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Tuesday, April 6, 2010

US, India must push for balanced growth

US Treasury Secretary Timothy Geithner said on Tuesday that the United States and India must work together on rebalancing global growth and revamping a battered financial system.

After opening bilateral economic partnership talks here, Geithner said in a prepared statement that the United States and India "need to work more closely together".

"Our ability to cooperate on economic and financial issues will be critically important to the success of global efforts to create conditions for a more stable global financial system, more balanced global economic growth that is less dependent on the willingness of Americans to live beyond our means, more effective and representative international financial institutions, and a more open global trading system."

Geithner lauded India's handling of its economy through the financial crisis, saying it was emerging stronger and faster than most large economies, adding that prospects for both the United States and Indian economies were "encouraging" in the face of global recovery.

"While (US) unemployment remains unacceptably high, the private sector has added jobs during four of the past five months, private investment is increasing, productivity growth is very high, the financial system is recovering, private savings have improved, and our economy is now borrowing significantly less from the rest of the world," Geithner said.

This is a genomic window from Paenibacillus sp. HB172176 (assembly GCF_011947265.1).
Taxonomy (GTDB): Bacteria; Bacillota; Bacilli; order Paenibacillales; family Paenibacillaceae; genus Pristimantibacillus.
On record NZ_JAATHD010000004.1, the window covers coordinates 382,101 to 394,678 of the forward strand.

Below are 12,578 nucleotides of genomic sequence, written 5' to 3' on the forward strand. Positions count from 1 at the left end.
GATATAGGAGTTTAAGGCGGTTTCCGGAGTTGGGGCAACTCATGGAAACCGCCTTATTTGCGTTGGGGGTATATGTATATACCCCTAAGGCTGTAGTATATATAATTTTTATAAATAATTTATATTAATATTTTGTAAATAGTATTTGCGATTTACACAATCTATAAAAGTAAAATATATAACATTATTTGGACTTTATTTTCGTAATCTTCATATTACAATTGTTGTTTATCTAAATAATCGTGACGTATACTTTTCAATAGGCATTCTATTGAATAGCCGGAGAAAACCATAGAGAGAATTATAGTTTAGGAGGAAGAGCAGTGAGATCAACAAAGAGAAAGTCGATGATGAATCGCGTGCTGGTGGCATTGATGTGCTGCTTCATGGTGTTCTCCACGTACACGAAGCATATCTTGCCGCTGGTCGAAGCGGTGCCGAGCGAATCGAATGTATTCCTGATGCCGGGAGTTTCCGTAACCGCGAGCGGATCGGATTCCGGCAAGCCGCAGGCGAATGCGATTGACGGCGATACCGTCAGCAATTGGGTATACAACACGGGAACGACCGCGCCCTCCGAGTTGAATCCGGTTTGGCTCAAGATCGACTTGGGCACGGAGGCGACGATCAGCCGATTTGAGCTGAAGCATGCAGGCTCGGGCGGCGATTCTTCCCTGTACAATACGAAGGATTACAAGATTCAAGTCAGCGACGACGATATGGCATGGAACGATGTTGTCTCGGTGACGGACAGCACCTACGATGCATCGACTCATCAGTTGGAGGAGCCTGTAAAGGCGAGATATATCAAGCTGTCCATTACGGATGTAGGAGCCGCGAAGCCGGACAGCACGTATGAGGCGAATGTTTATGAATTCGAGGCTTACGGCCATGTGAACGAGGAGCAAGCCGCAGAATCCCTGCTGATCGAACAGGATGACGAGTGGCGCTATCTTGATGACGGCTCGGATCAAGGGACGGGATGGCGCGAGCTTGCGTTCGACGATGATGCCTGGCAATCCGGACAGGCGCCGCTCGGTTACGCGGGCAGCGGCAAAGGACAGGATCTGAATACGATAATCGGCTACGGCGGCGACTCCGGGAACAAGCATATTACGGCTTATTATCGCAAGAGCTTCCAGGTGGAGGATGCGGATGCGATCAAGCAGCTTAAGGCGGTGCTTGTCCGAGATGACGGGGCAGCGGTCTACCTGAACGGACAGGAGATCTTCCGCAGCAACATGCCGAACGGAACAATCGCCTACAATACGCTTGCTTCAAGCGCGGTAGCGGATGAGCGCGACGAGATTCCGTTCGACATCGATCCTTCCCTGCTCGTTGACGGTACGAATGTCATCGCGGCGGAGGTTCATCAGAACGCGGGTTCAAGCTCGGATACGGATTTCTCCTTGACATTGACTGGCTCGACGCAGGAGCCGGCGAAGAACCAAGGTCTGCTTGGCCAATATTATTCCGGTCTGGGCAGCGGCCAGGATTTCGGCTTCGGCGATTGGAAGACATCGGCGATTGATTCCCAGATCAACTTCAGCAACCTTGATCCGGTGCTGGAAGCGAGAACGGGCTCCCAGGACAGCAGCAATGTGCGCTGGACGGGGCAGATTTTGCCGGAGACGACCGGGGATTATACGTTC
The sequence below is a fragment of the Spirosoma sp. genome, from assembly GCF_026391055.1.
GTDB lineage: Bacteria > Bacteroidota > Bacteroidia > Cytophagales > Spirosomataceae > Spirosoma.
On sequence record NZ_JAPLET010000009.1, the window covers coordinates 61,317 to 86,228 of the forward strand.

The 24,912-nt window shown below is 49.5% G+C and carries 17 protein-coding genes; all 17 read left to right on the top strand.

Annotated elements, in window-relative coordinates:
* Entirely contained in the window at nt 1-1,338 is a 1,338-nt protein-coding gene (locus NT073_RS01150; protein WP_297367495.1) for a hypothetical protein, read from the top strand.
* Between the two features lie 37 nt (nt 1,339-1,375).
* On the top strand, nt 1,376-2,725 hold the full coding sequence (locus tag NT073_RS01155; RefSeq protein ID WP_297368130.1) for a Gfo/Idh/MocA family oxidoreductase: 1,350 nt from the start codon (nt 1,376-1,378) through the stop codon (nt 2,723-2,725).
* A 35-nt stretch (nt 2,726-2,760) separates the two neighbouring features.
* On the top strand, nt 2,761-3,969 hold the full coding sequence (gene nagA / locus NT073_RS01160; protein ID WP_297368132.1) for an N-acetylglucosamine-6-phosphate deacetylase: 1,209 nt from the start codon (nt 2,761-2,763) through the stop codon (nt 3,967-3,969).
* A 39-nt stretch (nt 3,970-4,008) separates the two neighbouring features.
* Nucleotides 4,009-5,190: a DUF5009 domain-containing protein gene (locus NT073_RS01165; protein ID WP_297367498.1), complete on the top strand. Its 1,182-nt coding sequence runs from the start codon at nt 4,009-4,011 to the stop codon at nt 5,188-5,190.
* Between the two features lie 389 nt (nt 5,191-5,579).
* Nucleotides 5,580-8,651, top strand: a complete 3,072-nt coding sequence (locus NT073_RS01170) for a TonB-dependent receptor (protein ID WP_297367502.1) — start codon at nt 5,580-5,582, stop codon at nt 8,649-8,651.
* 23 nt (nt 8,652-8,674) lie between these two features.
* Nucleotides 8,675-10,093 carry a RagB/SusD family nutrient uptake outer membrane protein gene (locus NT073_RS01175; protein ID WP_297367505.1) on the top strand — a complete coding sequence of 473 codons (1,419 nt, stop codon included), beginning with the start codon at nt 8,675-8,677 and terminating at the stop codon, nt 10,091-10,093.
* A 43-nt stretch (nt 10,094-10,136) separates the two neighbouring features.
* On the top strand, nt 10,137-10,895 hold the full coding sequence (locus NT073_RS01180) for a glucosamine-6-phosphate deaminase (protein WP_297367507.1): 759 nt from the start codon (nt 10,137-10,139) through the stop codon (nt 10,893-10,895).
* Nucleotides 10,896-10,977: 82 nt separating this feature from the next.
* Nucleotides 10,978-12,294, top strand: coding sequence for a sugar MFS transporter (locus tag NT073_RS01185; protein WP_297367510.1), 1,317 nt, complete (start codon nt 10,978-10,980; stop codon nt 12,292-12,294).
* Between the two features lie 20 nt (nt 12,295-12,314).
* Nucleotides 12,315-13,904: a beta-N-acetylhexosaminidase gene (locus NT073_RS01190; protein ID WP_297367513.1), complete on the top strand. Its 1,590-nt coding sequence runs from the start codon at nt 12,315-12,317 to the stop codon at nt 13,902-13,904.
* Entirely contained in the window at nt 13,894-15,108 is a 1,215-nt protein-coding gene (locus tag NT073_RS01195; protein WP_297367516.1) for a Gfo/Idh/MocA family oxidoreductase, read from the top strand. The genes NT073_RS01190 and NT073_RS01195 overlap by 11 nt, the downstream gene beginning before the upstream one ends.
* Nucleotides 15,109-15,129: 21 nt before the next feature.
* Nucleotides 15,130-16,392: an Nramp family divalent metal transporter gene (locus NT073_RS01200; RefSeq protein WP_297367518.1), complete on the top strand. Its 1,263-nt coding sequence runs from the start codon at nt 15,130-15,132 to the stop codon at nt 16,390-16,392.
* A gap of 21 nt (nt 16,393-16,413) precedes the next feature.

The US Treasury chief's prepared statement only broadly outlined the discussions, saying his counterpart, Indian Finance Minister Pranab Mukherjee, outlined challenges ahead for India's economy and policy reforms the country is taking to raise the rate of overall growth.

"India has a dynamic entrepreneurial private sector, a demonstrated ability to compete in the global market, and a commitment to quality higher education," Geithner said. "With those strengths and the minister's proposed reforms, India's economic growth, already impressive, will be even stronger in the future."

Geithner's statement made no mention of US efforts to persuade China to lift the value of the yuan after he made a decision over the weekend to delay an April 15 Treasury report that could have branded China a currency manipulator. He has pledged to work through the Group of 20 and other multilateral groups to achieve more flexible currency policies that can smooth out trade flows and reduce imbalances.

Geithner said the United States and India have some common problems, such as designing a private financial system that can finance future innovations and infrastructure needs, as well as extending financial services to more people who are outside the traditional banking system.

The Treasury chief also gave a nod to India's demands for more representation for developing economies in the World Bank and International Monetary Fund, saying they needed to be more effective and representative. The representation issue is expected to be considered later this month at the institutions' spring meetings in Washington.

The economic partnership talks are focused on three main areas: economic stability, infrastructure finance, and financial sector reforms and cooperation.

They aim to bring more prominence to the bilateral US-India relationship, which has taken a back seat in recent years as US-China ties have deepened. Geithner on Wednesday will travel to Mumbai to meet with Indian entrepreneurs and corporate chief executives.

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